Sunday, September 27, 2009

Progress Through Reflection: A speech I'd deliver to Obama and congress

"Those who do not learn from history are doomed to repeat it."

Don't get me wrong; I'm all for progress in society, and for always looking into the future in what we do. And now more than ever, its obvious that if human beings are going to survive into the 22nd century, we need to find our way. The path can be blazed through several factors; renewable production, transportation and consumption through sustainable means, and gradual population control. Before we do that, we must devise a way out of our current economic morass and evolve as not just a nation, but as a global society.

If you ask anyone from the Baby Boomer generation when the nation's economy was at it's best, they'd tell you it was the post-WWII days, just after Roosevelt's New Deal finally began to be accepted by both sides as necessary and effective means to an end. Even Dwight Eisenhower, the first Republican president in decades, recognized the importance of the New Deal in a 1954 letter to his brother, Edgar-

"Should any political party attempt to abolish Social Security, unemployment insurance, and eliminate labor laws and farm programs, you would not hear of that party again in our political history. There is a tiny splinter group, of course, that believes you can do these things. Among them are H.L. Hunt, a few other Texas oil millionaires, and an occasional politician or businessman from other areas. Their number is negligible and they are stupid."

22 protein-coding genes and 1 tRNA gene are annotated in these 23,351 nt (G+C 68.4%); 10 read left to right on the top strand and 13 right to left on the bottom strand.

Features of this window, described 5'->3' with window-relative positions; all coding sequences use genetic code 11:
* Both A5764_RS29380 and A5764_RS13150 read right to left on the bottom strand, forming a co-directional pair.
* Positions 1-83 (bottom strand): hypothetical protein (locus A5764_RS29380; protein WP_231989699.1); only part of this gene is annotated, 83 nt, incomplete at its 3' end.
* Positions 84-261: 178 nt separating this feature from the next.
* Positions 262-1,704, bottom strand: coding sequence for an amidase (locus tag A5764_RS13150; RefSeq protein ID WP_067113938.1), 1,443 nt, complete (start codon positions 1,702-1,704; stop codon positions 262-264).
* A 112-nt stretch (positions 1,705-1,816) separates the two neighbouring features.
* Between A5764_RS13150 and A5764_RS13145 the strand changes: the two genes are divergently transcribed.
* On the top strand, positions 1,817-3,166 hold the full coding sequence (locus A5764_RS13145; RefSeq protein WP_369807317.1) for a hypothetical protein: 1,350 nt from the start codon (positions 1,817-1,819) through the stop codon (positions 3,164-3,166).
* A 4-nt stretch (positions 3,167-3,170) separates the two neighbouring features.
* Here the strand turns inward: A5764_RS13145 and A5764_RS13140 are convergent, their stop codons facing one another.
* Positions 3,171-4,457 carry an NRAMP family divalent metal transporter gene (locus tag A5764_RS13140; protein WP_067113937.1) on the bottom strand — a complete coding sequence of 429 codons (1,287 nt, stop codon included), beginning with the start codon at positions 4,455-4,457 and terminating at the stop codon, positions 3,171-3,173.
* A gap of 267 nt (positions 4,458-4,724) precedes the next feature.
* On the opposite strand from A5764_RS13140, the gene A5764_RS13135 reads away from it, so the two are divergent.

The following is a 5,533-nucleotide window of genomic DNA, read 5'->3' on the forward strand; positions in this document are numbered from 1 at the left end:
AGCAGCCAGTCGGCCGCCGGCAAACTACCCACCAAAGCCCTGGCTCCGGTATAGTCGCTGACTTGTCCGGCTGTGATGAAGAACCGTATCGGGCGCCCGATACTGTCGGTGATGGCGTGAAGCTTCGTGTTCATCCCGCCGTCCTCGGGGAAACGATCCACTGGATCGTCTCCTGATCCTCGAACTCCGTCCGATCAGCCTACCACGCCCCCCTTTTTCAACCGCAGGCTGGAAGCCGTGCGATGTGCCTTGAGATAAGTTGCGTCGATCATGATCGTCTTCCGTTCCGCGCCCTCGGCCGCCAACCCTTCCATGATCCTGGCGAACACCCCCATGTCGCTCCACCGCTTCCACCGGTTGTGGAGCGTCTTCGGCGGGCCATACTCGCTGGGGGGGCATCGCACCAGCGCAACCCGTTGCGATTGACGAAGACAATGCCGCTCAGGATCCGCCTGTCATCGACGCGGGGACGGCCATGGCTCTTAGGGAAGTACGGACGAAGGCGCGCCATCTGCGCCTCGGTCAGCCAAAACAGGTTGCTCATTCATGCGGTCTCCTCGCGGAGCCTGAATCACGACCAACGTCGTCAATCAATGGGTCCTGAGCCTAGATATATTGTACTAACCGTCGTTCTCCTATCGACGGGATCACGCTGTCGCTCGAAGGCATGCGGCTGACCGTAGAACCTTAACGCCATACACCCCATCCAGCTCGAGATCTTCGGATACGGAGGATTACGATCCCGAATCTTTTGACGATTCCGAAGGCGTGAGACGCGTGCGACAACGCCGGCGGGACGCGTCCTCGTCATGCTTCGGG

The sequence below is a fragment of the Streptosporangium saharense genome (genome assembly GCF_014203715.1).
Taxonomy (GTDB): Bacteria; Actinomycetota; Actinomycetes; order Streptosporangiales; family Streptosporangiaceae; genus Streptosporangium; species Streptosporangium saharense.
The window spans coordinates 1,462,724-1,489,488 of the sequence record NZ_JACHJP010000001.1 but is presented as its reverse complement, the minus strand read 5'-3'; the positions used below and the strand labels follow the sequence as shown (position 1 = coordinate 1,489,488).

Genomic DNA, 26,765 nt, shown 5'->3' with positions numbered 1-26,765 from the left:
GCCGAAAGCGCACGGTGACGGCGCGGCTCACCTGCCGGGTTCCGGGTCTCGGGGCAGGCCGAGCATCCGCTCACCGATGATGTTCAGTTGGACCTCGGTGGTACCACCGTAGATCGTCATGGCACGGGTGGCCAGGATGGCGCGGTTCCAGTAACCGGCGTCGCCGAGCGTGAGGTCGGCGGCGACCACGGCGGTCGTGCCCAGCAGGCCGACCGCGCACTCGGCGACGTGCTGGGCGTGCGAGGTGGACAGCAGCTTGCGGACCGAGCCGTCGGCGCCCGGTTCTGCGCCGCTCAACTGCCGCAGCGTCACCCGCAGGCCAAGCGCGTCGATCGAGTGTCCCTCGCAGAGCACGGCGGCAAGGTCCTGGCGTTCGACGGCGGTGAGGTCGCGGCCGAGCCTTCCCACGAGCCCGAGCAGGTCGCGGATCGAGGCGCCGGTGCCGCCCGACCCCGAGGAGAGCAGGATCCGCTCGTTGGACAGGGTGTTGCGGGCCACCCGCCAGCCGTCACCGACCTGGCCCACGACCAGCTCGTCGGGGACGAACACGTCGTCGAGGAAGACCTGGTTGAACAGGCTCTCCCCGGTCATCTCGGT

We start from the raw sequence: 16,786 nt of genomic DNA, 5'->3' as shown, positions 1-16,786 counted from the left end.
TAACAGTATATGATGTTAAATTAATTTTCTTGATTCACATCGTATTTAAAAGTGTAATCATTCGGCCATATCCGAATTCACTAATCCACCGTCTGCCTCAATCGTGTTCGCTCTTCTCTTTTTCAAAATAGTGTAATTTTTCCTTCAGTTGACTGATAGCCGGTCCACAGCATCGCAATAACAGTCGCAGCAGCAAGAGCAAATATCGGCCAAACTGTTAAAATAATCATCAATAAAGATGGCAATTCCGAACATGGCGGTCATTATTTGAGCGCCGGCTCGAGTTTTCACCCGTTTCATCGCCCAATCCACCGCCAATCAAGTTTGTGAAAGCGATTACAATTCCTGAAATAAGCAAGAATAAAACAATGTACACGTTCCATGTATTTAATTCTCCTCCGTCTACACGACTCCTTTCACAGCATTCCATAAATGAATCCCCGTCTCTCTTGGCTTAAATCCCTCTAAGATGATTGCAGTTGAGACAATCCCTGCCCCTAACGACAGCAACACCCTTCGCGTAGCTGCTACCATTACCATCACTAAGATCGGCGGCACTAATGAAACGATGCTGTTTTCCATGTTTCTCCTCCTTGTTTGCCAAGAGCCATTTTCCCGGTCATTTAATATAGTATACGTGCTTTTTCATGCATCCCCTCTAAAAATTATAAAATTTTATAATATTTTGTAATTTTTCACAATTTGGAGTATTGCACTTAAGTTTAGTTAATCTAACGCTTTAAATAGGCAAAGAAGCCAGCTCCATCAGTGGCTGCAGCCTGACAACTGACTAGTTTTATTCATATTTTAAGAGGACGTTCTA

Some folks on the right would tell you it wasn't government intervention in our economy that brought us out of the Great Depression in the 1930s, but rather what they call "free market solutions." However, It is noted by most honest historians that the Depression was the inevitable cause of free market plunder and abuse by the robber barons of the late 19th century, combined with their brutally ferocious suppression of workers' unions by hired goons and even military force. Indeed, reckless capitalism and irresponsible corruption among the banking elite was the poison in the 1920s, and government proved to be the cure in the 1940s. And as we continue to reward the bankers for their greed at the expense of the American people in the 2000s, that popular quote from George Santayana comes to mind.